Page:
Klee went on to teach at the Bauhaus in 1921 and stayed there until 1931. Bauhaus was a German art school in operation from 1919 to 1933 that combined crafts and the fine arts. It was famous for the revolutionary approach to design it publicized and taught, with its influence still seen all over the world today. At the school, Klee was a Form master in the bookbinding, stained glass, and mural painting workshops.

In 1922, his friend Kandinsky joined the staff and the pair went on to form Die Blaue Vier (The Blue Four) in 1923 along with Lyonel Feininger and Alexej von Jawlensky. Two years later the foursome lectured and exhibited together in the USA and that same year Klee had his first exhibits in Paris, becoming a hit with the French Surrealists.

After Bauhaus, Klee went on to teach at the Düsseldorf Academy for two years. However, he was singled out by a Nazi newspaper, which led to his home being searched by the Gestapo and soon after he was fired from his teaching job. Klee and his family emigrated to Switzerland in 1933 but despite the opposition and threat from the Nazis, he was at the peak of his career having had shows in London and in Paris.

Fish Magic (1925) by Paul Klee, Swiss, 1879 - 1940Philadelphia Museum of Art

He produced nearly 500 works in 1933 alone but at the end of that same year, Klee began experiencing symptoms of what would later be diagnosed as scleroderma, an autoimmune disease. As a result, in 1936 his output was reduced to just 25 pictures. However, after a visit from Kandinsky and Pablo Picasso (who he’d met in Paris), which raised his spirits, Klee decided to simplify his practice to enable him to continue painting – so much so that in 1939 Klee created over 1,200 works.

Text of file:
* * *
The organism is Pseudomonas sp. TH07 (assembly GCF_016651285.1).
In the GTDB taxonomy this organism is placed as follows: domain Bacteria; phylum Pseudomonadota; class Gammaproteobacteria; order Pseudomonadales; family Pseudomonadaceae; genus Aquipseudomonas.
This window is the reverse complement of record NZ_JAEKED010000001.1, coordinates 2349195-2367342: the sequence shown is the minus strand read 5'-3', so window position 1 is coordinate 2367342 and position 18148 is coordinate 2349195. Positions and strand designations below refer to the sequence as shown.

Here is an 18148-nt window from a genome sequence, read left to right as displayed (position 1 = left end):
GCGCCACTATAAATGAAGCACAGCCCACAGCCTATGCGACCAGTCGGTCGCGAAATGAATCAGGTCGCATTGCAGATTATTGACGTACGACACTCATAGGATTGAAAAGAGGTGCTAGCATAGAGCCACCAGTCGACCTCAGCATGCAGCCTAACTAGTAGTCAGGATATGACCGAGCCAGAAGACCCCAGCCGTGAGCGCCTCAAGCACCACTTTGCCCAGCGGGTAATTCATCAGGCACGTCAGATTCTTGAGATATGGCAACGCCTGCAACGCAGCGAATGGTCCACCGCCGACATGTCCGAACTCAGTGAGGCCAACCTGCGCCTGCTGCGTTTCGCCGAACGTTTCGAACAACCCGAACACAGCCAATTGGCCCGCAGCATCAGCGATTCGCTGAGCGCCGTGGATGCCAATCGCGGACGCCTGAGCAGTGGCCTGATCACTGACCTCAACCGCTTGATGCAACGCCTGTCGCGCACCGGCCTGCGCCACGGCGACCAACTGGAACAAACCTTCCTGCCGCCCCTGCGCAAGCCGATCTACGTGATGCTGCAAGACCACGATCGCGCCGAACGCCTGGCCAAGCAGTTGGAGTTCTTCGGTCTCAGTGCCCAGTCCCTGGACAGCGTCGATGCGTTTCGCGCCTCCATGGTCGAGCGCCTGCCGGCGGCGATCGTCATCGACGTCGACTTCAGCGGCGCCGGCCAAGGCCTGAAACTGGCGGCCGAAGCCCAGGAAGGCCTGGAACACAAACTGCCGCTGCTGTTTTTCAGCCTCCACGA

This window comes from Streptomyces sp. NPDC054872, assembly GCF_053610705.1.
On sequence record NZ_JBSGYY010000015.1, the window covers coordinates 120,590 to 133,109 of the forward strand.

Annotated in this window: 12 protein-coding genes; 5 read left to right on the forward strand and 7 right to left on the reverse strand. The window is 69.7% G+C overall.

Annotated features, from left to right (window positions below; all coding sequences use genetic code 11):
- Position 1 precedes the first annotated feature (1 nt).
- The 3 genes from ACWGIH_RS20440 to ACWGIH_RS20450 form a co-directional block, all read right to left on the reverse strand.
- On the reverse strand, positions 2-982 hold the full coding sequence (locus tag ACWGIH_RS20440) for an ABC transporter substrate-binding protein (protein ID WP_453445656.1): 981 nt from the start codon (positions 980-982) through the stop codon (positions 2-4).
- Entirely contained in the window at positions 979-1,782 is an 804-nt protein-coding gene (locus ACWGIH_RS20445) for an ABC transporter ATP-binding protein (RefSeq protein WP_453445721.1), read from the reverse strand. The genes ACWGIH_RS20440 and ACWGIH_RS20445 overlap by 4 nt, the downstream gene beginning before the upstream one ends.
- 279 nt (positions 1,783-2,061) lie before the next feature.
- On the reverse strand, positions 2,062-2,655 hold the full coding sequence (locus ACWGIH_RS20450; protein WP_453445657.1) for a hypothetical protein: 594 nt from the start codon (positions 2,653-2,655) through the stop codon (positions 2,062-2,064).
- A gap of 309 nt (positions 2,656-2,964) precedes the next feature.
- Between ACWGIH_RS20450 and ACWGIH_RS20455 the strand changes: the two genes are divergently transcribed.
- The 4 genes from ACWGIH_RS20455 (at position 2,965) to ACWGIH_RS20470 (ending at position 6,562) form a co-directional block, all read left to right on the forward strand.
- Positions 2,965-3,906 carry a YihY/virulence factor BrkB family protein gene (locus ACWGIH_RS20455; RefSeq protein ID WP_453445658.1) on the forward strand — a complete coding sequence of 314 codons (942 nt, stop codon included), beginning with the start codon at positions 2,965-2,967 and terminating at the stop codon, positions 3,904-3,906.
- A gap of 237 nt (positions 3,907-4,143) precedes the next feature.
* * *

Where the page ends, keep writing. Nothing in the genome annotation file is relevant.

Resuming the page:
In these later paintings, Klee adapted his previous practice by using heavier lines and mainly geometric forms with fewer but larger blocks of color.. His palettes remained varied and he often chose colors to reflect his moods, which alternated between optimism and pessimism.

Forest Witches (1938) by Paul KleeFondation Beyeler

In June 1940, Klee died in Muralto, Locarno, Switzerland. Despite his birth in the country, Klee died without having obtained Swiss citizenship. His artwork was considered too revolutionary by the Swiss authorities, but eventually they accepted his request six days after his death.

The prolific artist left behind about 9,000 works of art and his writings about art – including the Paul Klee Notebooks, a two-volume work that collects his lectures at the Bauhaus school and his other main essays on modern art – have left a legacy that has informed, engaged, and inspired generations of artists. On his tombstone, Klee’s son Felix placed the following credo from the artist: “I cannot be grasped in the here and now, for my dwelling place is as much among the dead, as the yet unborn, slightly closer to the heart of creation than usual, but still not close enough”.

Signs In Yellow (1937) by Paul KleeFondation Beyeler